The different phases of the CITyFiED method © CITyFiED

These measures were first implemented in Duero-Valladolid (Spain), Soma (Turkey), and Lund (Sweden). Eleven further city clusters evaluated the measures and the project team also compared notes directly with 50 European cities (“communities of interest”). The cities involved in the project in Germany were Ludwigshafen (city cluster) and four communities of interest: the metropolitan region along the Rhine and Neckar rivers, Ludwigsburg, Hamburg-Altona, and Dresden. Three demonstration cities – Lund, Laguna de Duero, and Soma – are working in close collaboration on the testing and validation of each step to help develop the CITyFiED network in more than 50 further cities. As part of the CITyFiED project, an integrated and systematic strategy and method were developed for planning the smart cities of the future. The idea is to reduce energy requirements and greenhouse gases, at the same time increasing the use of renewable energy.

For the REMOURBAN project, the project partners developed a regeneration model for urban transformation that can be applied to other cities. The aim was to reduce carbon emissions and energy consumption, looking at efficient heating and air-conditioning systems in buildings and different ways to combine smart grids and sustainable traffic management systems using ICT solutions. Three lighthouse cities were selected, including demonstration districts – Valladolid (Spain), Nottingham (UK), and Tepebasi/Eskisehir (Turkey). The project teams already succeeded in reducing energy consumption in individual districts by between 50 and 53%. The carbon emissions in Valladolid have gone down 80% and in Tepebasi they’re down 63%. In Nottingham, a new delivery service based on electric vans was launched. The last-mile delivery (LMD) service uses electric vehicles to cover the final stages of parcel deliveries. This reduces the burden on the city center caused by trucks, particulate matter, carbon emissions, and traffic jams. The urban renovation strategy also revolves around people, since they are the key to developing smart cities – and of course they are the primary beneficiaries of improvements.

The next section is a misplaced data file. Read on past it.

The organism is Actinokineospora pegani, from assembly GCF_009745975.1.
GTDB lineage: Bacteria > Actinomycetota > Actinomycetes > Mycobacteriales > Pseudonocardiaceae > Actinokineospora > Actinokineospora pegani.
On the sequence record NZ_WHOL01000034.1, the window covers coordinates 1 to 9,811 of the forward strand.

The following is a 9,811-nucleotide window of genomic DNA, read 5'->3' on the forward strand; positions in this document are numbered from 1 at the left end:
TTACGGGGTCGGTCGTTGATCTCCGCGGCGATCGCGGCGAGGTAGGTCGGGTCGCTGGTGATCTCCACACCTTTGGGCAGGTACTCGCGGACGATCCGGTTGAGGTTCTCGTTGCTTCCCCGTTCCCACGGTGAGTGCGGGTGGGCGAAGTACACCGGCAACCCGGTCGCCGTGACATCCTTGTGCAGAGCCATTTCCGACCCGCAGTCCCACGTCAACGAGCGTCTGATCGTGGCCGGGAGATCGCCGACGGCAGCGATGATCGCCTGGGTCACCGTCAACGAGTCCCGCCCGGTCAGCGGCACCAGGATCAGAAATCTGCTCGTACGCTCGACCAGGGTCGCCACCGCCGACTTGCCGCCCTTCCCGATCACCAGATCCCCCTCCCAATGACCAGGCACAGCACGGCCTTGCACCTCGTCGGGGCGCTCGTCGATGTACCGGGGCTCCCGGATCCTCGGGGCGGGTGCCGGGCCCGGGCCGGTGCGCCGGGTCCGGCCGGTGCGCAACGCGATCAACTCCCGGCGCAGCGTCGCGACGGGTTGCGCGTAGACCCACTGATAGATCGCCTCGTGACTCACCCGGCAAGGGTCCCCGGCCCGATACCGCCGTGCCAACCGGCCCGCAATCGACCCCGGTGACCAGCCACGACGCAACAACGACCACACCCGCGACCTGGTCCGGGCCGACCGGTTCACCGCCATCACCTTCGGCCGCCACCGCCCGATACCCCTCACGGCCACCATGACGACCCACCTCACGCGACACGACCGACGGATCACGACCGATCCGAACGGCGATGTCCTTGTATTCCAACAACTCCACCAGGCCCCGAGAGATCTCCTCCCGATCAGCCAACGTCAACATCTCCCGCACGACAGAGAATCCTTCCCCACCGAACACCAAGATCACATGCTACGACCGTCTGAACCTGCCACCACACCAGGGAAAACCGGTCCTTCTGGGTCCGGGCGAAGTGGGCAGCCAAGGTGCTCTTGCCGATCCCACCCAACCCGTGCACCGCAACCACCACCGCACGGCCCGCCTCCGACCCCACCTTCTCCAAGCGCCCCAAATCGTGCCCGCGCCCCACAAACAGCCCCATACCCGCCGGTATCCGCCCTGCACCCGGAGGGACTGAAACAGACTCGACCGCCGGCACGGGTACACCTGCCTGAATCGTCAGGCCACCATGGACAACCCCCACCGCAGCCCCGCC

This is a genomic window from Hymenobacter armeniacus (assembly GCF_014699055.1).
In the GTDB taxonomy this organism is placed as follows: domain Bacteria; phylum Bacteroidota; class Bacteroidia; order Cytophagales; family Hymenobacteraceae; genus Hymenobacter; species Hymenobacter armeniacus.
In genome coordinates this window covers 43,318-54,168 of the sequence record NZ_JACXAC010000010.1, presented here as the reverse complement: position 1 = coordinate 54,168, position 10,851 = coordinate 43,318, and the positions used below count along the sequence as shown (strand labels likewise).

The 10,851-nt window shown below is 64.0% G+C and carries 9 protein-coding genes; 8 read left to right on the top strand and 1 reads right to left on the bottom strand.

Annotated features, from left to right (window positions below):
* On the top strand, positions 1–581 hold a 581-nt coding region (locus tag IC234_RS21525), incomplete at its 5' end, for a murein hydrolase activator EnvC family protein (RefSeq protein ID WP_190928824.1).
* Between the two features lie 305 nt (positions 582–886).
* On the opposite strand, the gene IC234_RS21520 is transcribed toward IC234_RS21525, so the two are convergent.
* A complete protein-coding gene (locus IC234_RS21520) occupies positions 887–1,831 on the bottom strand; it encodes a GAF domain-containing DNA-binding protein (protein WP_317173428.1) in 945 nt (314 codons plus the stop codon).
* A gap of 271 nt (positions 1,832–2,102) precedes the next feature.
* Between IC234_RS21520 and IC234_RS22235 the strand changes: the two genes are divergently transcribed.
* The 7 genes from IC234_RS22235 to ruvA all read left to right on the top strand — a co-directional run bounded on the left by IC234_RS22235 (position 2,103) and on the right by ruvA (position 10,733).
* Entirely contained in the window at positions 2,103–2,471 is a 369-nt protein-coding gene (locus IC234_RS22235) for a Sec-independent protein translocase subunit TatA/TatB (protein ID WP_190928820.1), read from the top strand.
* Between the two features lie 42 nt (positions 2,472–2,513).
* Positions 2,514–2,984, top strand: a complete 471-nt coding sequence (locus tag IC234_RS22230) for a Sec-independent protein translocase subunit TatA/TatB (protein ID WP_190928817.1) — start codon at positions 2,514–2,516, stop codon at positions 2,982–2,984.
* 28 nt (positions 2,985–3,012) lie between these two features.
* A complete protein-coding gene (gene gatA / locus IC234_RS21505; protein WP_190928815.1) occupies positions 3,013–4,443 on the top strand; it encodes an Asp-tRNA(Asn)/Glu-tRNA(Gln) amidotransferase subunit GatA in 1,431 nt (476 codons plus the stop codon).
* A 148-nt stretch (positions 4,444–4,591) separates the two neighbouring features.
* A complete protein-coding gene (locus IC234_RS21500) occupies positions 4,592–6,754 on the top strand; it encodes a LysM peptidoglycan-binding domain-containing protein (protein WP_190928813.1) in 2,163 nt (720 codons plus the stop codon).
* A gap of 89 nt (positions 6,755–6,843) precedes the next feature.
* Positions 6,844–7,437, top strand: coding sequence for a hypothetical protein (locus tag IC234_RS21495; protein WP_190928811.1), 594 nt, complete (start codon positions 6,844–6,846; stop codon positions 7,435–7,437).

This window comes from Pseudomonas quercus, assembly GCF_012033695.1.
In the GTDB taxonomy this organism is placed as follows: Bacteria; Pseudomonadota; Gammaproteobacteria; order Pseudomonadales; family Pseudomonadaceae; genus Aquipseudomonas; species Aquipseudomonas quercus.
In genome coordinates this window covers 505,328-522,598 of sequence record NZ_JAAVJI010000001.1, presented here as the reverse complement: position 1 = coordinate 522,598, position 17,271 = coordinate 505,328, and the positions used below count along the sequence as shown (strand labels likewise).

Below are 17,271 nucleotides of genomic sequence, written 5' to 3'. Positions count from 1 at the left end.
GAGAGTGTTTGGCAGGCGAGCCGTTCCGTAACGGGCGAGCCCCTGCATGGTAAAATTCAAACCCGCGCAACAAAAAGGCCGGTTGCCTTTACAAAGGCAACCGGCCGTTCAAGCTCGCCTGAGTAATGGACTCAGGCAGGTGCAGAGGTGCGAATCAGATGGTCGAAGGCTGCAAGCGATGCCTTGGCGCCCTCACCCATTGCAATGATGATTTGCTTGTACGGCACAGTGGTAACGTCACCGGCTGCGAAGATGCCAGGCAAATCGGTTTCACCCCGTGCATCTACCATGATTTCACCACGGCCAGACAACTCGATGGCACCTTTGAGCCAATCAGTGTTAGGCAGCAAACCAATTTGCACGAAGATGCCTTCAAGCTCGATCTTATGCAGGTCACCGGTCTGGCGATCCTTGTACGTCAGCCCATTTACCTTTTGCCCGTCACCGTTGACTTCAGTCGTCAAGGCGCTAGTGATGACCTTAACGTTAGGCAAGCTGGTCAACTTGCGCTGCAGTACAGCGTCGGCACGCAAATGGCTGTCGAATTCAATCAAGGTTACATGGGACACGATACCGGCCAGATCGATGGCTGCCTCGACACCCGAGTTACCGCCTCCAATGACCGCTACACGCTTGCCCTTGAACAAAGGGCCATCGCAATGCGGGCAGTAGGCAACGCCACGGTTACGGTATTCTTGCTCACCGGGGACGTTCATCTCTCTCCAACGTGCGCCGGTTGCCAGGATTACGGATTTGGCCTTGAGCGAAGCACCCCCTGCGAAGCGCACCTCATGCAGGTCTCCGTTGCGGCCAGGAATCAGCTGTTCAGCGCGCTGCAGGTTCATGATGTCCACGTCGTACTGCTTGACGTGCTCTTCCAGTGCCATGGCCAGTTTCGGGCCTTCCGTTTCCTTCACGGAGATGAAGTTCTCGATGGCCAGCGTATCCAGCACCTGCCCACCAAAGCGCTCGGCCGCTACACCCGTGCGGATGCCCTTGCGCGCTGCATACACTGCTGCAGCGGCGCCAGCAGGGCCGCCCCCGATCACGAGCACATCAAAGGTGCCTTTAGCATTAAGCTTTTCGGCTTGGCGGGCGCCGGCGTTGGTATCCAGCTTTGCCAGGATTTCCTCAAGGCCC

Valerie Bahr

Valerie Bahr | Senior project manager
Smart Cities and Innovation Management
Steinbeis 2i GmbH (Stuttgart)


Dilay Kesten Erhart

Dr. Dilay Kesten Erhart | Project manager
Smart Cities and Energy Technologies
Steinbeis-Europa-Zentrum (Stuttgart)


Matthieu Grosjean

Matthieu Grosjean | Project manager
Smart Cities, Transportation, Logistics and Electric Vehicles,
Steinbeis-Europa-Zentrum (Stuttgart)